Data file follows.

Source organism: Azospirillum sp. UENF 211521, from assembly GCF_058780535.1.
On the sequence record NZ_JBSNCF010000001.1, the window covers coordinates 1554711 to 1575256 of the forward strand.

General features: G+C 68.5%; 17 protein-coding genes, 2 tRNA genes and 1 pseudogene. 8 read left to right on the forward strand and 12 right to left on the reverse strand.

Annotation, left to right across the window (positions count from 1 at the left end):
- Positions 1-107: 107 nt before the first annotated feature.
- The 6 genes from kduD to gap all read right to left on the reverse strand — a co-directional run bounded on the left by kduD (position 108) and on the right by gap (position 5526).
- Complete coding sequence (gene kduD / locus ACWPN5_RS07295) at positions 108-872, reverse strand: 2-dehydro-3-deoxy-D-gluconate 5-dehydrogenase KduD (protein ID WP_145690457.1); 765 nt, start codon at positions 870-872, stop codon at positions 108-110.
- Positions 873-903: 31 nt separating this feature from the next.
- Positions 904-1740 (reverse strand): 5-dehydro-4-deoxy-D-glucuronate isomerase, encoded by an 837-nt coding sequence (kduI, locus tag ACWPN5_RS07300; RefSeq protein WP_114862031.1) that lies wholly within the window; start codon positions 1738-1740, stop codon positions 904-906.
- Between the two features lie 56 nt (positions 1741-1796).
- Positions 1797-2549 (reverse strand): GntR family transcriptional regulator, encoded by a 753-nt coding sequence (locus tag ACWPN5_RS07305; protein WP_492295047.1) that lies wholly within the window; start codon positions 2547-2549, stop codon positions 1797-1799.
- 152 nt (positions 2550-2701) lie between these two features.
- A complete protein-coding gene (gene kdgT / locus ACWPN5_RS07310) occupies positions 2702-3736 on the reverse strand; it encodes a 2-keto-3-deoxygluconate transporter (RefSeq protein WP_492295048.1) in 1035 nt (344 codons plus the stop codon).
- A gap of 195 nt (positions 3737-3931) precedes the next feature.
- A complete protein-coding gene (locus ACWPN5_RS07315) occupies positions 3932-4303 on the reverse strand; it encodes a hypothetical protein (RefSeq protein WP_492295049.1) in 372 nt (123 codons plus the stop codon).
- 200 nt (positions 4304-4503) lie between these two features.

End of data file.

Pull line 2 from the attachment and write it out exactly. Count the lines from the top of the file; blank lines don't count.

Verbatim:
On the sequence record NZ_JBSNCF010000001.1, the window covers coordinates 1554711 to 1575256 of the forward strand.